MM: I’m very interested in the notion of poems as psychological performances of a mind moving on the page. And attending to a writer’s syntax really allows us to observe how that particular mind is working, not just what it is thinking about. I’m especially delighted by writers who employ unconventional syntax and, in doing so, express a very particular sensibility—writers like Gerard Manley Hopkins, Karen Solie, Virginia Woolf, Proust. Reading writers like these—i.e., thinking their thoughts—gives me the experience of being inside a deeply interesting mind that is very different from my own.
I think we can only rarely have this type of experience reading poems comprised, for example, only of declarative sentences and/or fragments. That type of poem might sound very authoritative and certain of itself, but I’m not sure it truly gives us (as readers or writers) the opportunity to follow a line of thinking to its conclusion, wherever that may be. Moreover, it’s just not very interesting to write without playing with syntax. Experimenting with the various ways the “same” thought can be expressed is one of the most exciting things about writing.
JJ: The third section of the book, “Elegy for My Brother in the Wilderness,” consists of a single poem in parts. The first line is so startlingly direct: “The manner in which one begins is of utmost importance.” And it made me want to ask about the order that those sections came to you and maybe more about how the whole piece came together.
MM: I wrote “Elegy for My Brother in the Wilderness” in response to a workshop assignment to write a long poem in the vein of the sectioned poems in Susan Mitchell’s collection Rapture. At the time, I was also reading Ovid in one of my graduate school courses, and the notion of somehow combining the story of Acteon with more autobiographical subject matter had been percolating for several months, although I had little idea how the poem would come together.
As it so happened, when I sat down to write the poem it came very quickly. It was one of those rare writing experiences where one goes into a flow state and comes out hours later to discover what one’s mind has been up to. As far as I can recall, I had multiple Word documents open and was composing the various sections almost simultaneously, moving back and forth between various documents, figuring out which information belonged in which section, and finally determining an order for the sections that would result in the type of pacing and emotional narrative that would best suit the poem. Much of this work was purely intuitive. Ultimately, it required less revision than almost any other poem in the book, which is odd given how long it is. But I imagine that speaks to the urgency of the subject matter and attests to the subconscious work that must have been taking place, unbeknownst to me, for a long time before I began writing.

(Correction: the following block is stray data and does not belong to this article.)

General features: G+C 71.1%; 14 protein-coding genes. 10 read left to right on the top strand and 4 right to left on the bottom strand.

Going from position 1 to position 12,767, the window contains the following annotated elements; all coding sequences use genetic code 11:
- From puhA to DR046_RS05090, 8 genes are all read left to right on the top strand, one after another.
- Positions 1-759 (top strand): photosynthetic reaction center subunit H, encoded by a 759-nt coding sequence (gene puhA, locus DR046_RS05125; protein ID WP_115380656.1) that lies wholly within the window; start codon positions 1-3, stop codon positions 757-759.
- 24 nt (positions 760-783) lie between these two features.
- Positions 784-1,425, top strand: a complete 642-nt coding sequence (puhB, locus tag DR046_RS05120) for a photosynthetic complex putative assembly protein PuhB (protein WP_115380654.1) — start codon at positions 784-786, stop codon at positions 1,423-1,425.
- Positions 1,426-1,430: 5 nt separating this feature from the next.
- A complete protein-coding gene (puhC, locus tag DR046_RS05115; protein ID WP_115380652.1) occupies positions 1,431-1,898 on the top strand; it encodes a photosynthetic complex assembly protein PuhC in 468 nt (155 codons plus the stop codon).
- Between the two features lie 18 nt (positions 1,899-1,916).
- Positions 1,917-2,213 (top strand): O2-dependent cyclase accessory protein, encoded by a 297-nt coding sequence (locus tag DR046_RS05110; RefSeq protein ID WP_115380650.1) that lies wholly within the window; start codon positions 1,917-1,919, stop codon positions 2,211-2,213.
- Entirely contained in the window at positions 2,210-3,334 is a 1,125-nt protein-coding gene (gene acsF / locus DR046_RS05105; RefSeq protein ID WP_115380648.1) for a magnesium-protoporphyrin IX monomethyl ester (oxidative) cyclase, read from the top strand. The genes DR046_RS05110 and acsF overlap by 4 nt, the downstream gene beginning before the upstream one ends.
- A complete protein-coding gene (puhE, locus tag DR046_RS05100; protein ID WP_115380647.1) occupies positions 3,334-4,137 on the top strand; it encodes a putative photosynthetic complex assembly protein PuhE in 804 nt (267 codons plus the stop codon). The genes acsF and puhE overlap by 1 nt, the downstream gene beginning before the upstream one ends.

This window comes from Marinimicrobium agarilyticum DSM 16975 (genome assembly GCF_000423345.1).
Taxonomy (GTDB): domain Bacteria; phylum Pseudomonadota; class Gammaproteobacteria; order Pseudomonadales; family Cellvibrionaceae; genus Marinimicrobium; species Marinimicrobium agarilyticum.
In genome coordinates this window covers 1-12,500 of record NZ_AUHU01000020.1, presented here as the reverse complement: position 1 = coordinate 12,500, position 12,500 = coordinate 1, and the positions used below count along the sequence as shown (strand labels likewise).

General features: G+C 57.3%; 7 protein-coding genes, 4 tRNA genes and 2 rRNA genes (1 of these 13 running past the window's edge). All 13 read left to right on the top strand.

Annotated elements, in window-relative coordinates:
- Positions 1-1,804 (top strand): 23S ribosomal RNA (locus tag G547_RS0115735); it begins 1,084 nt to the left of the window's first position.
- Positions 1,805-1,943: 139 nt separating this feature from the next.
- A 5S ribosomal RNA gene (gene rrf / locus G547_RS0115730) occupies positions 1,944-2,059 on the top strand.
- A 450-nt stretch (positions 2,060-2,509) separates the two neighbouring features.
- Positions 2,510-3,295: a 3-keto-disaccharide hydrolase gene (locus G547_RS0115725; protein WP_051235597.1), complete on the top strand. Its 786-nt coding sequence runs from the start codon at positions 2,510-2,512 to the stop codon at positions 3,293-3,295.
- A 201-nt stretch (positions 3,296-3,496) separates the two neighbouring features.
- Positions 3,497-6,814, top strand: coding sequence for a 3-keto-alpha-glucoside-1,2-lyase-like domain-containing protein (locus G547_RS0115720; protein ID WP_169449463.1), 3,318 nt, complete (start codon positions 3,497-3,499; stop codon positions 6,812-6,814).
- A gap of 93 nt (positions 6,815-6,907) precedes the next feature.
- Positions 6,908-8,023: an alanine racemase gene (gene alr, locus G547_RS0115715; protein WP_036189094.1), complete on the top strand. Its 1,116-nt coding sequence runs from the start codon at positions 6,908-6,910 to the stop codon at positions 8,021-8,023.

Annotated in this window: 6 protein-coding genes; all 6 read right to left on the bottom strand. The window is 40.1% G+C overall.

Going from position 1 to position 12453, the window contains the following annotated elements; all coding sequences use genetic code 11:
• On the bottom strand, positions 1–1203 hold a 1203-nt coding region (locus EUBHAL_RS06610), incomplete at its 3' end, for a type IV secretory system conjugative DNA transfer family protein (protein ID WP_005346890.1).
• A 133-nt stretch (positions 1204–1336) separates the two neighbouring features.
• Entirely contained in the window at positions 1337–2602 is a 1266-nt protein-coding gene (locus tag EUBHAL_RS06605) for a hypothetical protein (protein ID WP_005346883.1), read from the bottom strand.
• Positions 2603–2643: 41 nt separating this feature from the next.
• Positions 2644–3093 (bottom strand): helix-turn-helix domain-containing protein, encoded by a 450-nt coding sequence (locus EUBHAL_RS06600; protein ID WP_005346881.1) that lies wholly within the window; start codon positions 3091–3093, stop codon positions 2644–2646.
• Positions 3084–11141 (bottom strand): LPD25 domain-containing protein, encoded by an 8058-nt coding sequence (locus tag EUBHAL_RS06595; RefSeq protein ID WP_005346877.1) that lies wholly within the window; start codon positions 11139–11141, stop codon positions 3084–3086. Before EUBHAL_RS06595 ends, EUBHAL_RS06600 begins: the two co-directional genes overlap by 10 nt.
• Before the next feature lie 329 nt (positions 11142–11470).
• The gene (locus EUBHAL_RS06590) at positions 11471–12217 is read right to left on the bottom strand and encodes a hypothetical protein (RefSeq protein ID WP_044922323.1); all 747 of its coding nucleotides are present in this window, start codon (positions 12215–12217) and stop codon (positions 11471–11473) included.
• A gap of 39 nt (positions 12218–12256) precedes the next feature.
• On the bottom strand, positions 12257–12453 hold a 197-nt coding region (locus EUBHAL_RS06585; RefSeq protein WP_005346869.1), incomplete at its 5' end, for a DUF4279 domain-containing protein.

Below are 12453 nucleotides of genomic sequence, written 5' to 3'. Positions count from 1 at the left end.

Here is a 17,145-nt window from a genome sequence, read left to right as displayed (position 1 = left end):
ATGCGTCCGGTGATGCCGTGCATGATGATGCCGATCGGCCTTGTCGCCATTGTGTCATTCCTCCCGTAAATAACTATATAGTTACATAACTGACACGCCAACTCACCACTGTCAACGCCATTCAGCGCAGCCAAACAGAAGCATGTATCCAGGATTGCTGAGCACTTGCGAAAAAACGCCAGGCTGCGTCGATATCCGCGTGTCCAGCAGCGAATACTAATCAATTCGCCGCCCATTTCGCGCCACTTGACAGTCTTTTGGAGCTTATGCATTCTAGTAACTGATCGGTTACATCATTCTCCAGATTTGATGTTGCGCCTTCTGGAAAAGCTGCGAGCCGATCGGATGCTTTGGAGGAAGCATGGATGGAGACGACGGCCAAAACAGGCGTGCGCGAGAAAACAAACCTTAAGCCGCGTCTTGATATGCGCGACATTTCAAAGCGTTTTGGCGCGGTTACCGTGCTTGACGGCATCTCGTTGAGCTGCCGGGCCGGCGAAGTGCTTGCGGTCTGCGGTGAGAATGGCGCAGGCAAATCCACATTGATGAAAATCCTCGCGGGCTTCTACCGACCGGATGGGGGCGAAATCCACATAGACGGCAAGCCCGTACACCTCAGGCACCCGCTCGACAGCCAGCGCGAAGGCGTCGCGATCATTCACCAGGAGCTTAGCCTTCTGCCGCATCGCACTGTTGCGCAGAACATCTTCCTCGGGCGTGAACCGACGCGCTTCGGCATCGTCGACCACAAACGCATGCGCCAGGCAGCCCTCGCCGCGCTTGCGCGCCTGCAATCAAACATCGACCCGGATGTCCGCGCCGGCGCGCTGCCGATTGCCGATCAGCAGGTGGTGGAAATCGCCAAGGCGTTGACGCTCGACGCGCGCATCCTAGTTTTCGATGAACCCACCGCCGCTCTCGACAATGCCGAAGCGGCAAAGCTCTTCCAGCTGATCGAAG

JJ: Much of the book takes place in or makes reference to a rural Texas setting with everything you might expect—trains, bluebonnets, Indian paintbrushes, deer. But the book never comes across as conventionally nostalgic or regional. Do you think of yourself as a Texas poet? If so, what does that mean more broadly for your work, beyond setting?
MM: We’re inevitably shaped by our environments, especially those in which we grew up—it seems this fact becomes clearer to me on a weekly basis. I’ve lived all but four years of my life in Texas, and I can certainly see various ways in which growing up and returning here has affected my writing. An attraction to certain types of imagery, as you mention. Maybe particular inflections of speech that wouldn’t be present had I grown up in, say, Brooklyn. Some of the recurring images in the book—mountains, trains—actually appeal to me because we don’t really have those things in Texas, or not to the extent or in the same way you might find them elsewhere. So I suppose my poems have been affected by both what has populated my Texas experience and what has noticeably been absent from it.
Having said that, I don’t think of myself as a Texas poet or a “poet of place,” and I would be disappointed if readers came away from the book with that impression. My goal is always to write poems that have the potential to affect as many people as possible, and what I see as the book’s primary concerns—time, mortality, family, the question of what it means to live a good life—transcend any regional or topical horizon of understanding. I hope so, at least.
JJ: This book is haunted by some big literary figures, including Keats and Faulkner. Especially with this being your first book, who are the authors you feel yourself responding to? Do you think of yourself as entering a particular poetic conversation?
MM: It wouldn’t be wrong to say that most of the poems in the book are responding to one or more writers I happened to be reading at the time. I enjoyed acknowledging these influences by alluding throughout the book to those writers without whom my own poems wouldn’t exist. In addition to Keats and Faulkner, Sylvia Plath, John Ashbery, Carl Phillips, Wallace Stevens, and Mark Strand were also important influences, although there are many others.
As for your question about entering a poetic conversation—I’m really not sure! I know I’m responding to the work of writers who have meant something to me, but I’m still trying to work out for myself what my role as a poet is. I will say that many of my favorite poets seem to have approached writing as an opportunity to investigate—rather than merely lament—the conditions of our existence. And yet it seems to me that a lot of contemporary poetry has a relatively narrow focus on suffering and the negative aspects of our experience. I think my book is making an implicit argument in favor of broadening that perspective to acknowledge the essential roles of hopefulness, playfulness, and joy in our lives.